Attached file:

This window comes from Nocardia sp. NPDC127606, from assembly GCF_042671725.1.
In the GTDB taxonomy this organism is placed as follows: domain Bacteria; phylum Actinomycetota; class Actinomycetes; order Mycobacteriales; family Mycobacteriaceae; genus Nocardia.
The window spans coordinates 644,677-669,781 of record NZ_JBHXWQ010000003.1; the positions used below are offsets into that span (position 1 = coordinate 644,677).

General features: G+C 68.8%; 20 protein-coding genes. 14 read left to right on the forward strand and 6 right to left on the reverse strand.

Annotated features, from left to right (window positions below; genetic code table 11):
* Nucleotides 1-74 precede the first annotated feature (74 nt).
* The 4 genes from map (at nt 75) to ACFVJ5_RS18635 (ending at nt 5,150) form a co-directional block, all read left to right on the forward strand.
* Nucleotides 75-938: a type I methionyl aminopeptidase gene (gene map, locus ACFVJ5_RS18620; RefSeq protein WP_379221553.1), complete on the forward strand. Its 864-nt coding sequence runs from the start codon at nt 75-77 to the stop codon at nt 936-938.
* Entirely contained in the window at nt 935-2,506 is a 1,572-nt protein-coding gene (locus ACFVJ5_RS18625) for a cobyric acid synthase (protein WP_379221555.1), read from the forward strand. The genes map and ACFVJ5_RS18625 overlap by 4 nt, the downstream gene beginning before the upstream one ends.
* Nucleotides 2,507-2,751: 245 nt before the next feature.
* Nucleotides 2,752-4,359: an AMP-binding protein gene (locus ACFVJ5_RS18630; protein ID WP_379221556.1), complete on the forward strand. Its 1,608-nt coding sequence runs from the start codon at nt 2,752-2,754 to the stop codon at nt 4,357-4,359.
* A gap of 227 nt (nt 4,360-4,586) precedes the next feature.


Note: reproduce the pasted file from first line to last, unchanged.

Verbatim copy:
This window comes from Nocardia sp. NPDC127606, from assembly GCF_042671725.1.
In the GTDB taxonomy this organism is placed as follows: domain Bacteria; phylum Actinomycetota; class Actinomycetes; order Mycobacteriales; family Mycobacteriaceae; genus Nocardia.
The window spans coordinates 644,677-669,781 of record NZ_JBHXWQ010000003.1; the positions used below are offsets into that span (position 1 = coordinate 644,677).

General features: G+C 68.8%; 20 protein-coding genes. 14 read left to right on the forward strand and 6 right to left on the reverse strand.

Annotated features, from left to right (window positions below; genetic code table 11):
* Nucleotides 1-74 precede the first annotated feature (74 nt).
* The 4 genes from map (at nt 75) to ACFVJ5_RS18635 (ending at nt 5,150) form a co-directional block, all read left to right on the forward strand.
* Nucleotides 75-938: a type I methionyl aminopeptidase gene (gene map, locus ACFVJ5_RS18620; RefSeq protein WP_379221553.1), complete on the forward strand. Its 864-nt coding sequence runs from the start codon at nt 75-77 to the stop codon at nt 936-938.
* Entirely contained in the window at nt 935-2,506 is a 1,572-nt protein-coding gene (locus ACFVJ5_RS18625) for a cobyric acid synthase (protein WP_379221555.1), read from the forward strand. The genes map and ACFVJ5_RS18625 overlap by 4 nt, the downstream gene beginning before the upstream one ends.
* Nucleotides 2,507-2,751: 245 nt before the next feature.
* Nucleotides 2,752-4,359: an AMP-binding protein gene (locus ACFVJ5_RS18630; protein ID WP_379221556.1), complete on the forward strand. Its 1,608-nt coding sequence runs from the start codon at nt 2,752-2,754 to the stop codon at nt 4,357-4,359.
* A gap of 227 nt (nt 4,360-4,586) precedes the next feature.